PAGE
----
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© Ravi Sandhu www.list.gmu.edu The Secure Information Sharing Problem and Solution Approaches Ravi Sandhu Professor of Information Security and Assurance.

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Presentation on theme: "© Ravi Sandhu www.list.gmu.edu The Secure Information Sharing Problem and Solution Approaches Ravi Sandhu Professor of Information Security and Assurance."— Presentation transcript:

1 © Ravi Sandhu The Secure Information Sharing Problem and Solution Approaches Ravi Sandhu Professor of Information Security and Assurance George Mason University

2 © Ravi Sandhu 2 Three Themes Secure Information Sharing (IS) Share but Protect Mother of all Security Problems Trusted Computing (TC) Policy-Enforcement- Implementation Layers (PEI) & Usage Control Models (UCON) Work in Progress

3 © Ravi Sandhu 3 Basic premise Software alone cannot provide an adequate foundation for trust Old style Trusted Computing (1970 – 1990s) Multics system Capability-based computers –Intel 432 vis a vis Intel 8086 Trust with security kernel based on military-style security labels –Orange Book: eliminate trust from applications Whats new (2000s) Hardware and cryptography-based root of trust –Trust within a platform –Trust across platforms Rely on trust in applications –No Trojan Horses or –Mitigate Trojan Horses and bugs by legal and reputational recourse What is Trusted Computing (TC)? Massive paradigm shift Prevent information leakage by binding information to Trusted Viewers on the client How best to leverage this technology?

4 © Ravi Sandhu 4 What is Information Sharing? The mother of all security problems Share but protect Requires controls on the client Server-side controls do not scale to high assurance Bigger than (but includes) Retail DRM (Digital Rights Management) Enterprise DRM

5 © Ravi Sandhu 5 What is Information Sharing? Strength of Enforcement Content type and valueWeakMediumStrong Sensitive and proprietaryPassword-protected documentsSoftware-based client controls for documents Hardware based trusted viewers, displays and inputs Revenue drivenIEEE, ACM digital libraries protected by server access controls DRM-enabled media players such as for digital music and eBooks Dongle-based copy protection, hardware based trusted viewers, displays and inputs Sensitive and revenueAnalyst and business reports protected by server access controls Software-based client controls for documents Hardware based trusted viewers, displays and inputs Roshan Thomas and Ravi Sandhu, Towards a Multi-Dimensional Characterization of Dissemination Control. POLICY04.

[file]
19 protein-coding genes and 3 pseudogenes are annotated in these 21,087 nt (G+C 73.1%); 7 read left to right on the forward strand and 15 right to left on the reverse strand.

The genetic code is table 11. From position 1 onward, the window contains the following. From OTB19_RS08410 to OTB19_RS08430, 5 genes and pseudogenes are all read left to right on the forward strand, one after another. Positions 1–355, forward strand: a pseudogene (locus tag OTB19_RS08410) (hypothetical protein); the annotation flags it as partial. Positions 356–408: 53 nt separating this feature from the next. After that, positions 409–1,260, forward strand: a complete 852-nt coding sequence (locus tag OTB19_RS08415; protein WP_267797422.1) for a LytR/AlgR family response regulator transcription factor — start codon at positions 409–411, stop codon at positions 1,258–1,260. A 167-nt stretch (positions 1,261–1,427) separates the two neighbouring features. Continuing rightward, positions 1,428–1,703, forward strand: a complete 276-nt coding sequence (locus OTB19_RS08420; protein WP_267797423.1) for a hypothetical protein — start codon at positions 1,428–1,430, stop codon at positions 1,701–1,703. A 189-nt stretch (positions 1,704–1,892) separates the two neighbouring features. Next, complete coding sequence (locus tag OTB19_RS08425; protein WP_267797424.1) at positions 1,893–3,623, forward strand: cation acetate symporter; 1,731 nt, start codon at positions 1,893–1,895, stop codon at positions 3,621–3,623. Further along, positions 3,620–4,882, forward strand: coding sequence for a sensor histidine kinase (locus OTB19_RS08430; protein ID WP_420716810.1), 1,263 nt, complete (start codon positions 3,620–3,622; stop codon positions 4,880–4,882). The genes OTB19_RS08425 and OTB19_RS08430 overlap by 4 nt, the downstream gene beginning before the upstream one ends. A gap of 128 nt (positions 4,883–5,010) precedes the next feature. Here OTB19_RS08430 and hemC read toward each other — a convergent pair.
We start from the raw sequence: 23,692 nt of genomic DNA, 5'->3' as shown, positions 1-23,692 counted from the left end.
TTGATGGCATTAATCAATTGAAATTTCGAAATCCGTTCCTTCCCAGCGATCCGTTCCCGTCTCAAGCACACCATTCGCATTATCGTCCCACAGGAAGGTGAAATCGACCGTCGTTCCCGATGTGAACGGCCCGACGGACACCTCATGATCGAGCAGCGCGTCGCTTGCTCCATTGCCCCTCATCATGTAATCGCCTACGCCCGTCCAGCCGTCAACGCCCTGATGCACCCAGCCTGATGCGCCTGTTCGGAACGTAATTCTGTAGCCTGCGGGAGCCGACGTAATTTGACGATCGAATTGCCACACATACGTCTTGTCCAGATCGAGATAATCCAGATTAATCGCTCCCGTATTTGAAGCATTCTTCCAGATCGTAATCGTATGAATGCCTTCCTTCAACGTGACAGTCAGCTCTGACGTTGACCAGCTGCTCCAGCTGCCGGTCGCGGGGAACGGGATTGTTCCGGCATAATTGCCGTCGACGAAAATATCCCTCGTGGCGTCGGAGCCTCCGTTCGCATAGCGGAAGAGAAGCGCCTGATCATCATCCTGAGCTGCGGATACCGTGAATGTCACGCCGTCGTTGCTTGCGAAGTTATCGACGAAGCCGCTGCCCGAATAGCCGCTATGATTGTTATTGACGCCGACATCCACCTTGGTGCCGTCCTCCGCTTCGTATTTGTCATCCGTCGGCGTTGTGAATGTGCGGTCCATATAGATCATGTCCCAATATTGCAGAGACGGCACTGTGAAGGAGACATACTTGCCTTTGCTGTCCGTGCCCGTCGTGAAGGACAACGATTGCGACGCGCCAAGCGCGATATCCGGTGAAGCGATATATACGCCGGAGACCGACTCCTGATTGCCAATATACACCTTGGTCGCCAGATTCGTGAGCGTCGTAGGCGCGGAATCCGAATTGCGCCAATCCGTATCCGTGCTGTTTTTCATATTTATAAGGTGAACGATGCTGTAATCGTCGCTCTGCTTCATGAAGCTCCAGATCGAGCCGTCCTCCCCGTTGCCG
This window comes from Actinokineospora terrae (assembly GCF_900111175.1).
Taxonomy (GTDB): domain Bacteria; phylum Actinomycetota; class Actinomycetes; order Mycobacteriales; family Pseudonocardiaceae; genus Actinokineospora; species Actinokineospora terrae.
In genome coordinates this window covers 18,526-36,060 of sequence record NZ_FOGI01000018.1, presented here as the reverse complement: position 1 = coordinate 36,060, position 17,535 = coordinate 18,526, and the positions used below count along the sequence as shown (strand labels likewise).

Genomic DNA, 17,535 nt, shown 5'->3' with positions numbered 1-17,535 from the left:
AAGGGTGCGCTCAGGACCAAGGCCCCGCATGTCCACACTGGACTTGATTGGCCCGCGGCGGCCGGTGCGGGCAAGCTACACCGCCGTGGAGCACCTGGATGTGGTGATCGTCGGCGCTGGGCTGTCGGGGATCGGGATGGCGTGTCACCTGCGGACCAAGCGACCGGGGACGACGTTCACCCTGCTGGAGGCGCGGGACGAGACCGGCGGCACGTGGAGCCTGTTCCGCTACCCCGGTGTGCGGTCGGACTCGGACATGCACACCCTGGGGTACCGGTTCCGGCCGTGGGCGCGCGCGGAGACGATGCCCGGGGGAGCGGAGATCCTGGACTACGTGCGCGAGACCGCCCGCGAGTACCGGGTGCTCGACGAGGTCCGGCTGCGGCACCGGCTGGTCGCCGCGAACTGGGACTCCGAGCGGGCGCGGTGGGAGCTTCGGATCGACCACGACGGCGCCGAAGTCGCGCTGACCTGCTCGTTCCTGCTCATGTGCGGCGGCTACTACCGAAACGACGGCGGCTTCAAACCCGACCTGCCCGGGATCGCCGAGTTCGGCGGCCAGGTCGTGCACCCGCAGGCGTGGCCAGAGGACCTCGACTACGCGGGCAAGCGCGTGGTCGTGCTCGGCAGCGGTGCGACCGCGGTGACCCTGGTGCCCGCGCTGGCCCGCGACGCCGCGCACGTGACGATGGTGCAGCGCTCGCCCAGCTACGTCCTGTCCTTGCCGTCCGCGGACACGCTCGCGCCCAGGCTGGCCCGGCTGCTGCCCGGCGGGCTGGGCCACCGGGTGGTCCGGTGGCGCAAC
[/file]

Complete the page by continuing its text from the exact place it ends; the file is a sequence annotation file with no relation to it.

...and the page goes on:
6 FunctionalityStrength of enforcement SimpleComplexWeak/MediumStrong Legally enforceable versus system enforced rights. Reliance on legal enforcement; Limited system enforced controls. Strong system- enforceable rights, revocable rights. Dissemination chains and flexibility. Limited to one-step disseminations. Flexible, multi-step, and multi-point.Mostly legal enforcement;System enforceable controls. Object types supported.Simple, read-only and single- version objects. Support for complex, multi-version objects. Support for object sensitivity/confidentiality. Reliance on legally enforceable rights. System supported and enforceable rights and sanitization on multiple versions. Persistence and modifiability of rights and licenses. Immutable, persistent and viral on all disseminated copies. Not viral and modifiable by recipient.Reliance on legally enforceable rights. System enforceable. Online versus offline access and persistent client-side copies No offline access and no client- side copies. Allows offline access to client-side copies. Few unprotected copies are tolerated. No unprotected copies are tolerated. Usage controlsControl of basic dissemination.Flexible, rule-based usage controls on instances. Some usage abuse allowed.No potential for usage abuse. Preservation of attribution. Recipient has legal obligation to give attribution to disseminator. System-enabled preservation and trace- back of the attribution chain back to original disseminator. Attribution can only be legally enforced. Attribution is system enforced. RevocationSimple explicit revocations.Complex policy-based revocation.No timeliness guarantees.Guaranteed to take immediate effect. Support for derived and value-added objects. Not supported.Supported.Reliance on legally enforceable rights. System enforceable rights for derived and valued-added objects. Integrity protection for disseminated objects. Out of band or non-crypto based validation. Cryptographic schemes for integrity validation. Off-line validation.High-assurance cryptographic validation. AuditAudit support for basic dissemination operations. Additional support for the audit of instance usage. Offline audit analysis.Real-time audit analysis and alerts. PaymentSimple payment schemes (if any). Multiple pricing models and payment schemes including resale. Tolerance of some revenue loss. No revenue loss; Objective is to maximize revenue. With current state of knowledge the information sharing space is too complex to characterize in a comprehensive manner Look for sweet spots that are of practical interest and where progress (and killer products) can be made Roshan Thomas and Ravi Sandhu, Towards a Multi-Dimensional Characterization of Dissemination Control. POLICY04.